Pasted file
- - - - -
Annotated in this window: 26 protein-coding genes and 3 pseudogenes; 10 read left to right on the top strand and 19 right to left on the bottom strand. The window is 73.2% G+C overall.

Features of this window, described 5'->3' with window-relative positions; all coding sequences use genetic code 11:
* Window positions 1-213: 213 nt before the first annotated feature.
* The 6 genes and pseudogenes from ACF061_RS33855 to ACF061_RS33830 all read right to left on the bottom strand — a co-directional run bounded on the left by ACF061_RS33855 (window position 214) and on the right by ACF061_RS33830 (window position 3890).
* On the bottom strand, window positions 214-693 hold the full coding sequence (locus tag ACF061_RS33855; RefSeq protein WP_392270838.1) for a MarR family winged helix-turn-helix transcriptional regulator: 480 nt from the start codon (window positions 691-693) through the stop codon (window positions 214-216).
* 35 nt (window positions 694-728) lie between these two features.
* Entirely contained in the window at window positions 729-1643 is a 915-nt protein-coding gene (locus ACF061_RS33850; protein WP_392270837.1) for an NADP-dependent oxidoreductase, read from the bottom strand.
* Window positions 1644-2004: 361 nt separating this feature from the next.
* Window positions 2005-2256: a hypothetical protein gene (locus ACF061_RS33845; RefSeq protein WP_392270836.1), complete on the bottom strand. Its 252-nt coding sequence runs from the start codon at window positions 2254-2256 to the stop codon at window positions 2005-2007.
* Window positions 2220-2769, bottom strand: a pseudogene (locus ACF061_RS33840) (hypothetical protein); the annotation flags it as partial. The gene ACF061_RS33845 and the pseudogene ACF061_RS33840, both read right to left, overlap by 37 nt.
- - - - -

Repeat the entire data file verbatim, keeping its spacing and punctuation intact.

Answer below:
Annotated in this window: 26 protein-coding genes and 3 pseudogenes; 10 read left to right on the top strand and 19 right to left on the bottom strand. The window is 73.2% G+C overall.

Features of this window, described 5'->3' with window-relative positions; all coding sequences use genetic code 11:
* Window positions 1-213: 213 nt before the first annotated feature.
* The 6 genes and pseudogenes from ACF061_RS33855 to ACF061_RS33830 all read right to left on the bottom strand — a co-directional run bounded on the left by ACF061_RS33855 (window position 214) and on the right by ACF061_RS33830 (window position 3890).
* On the bottom strand, window positions 214-693 hold the full coding sequence (locus tag ACF061_RS33855; RefSeq protein WP_392270838.1) for a MarR family winged helix-turn-helix transcriptional regulator: 480 nt from the start codon (window positions 691-693) through the stop codon (window positions 214-216).
* 35 nt (window positions 694-728) lie between these two features.
* Entirely contained in the window at window positions 729-1643 is a 915-nt protein-coding gene (locus ACF061_RS33850; protein WP_392270837.1) for an NADP-dependent oxidoreductase, read from the bottom strand.
* Window positions 1644-2004: 361 nt separating this feature from the next.
* Window positions 2005-2256: a hypothetical protein gene (locus ACF061_RS33845; RefSeq protein WP_392270836.1), complete on the bottom strand. Its 252-nt coding sequence runs from the start codon at window positions 2254-2256 to the stop codon at window positions 2005-2007.
* Window positions 2220-2769, bottom strand: a pseudogene (locus ACF061_RS33840) (hypothetical protein); the annotation flags it as partial. The gene ACF061_RS33845 and the pseudogene ACF061_RS33840, both read right to left, overlap by 37 nt.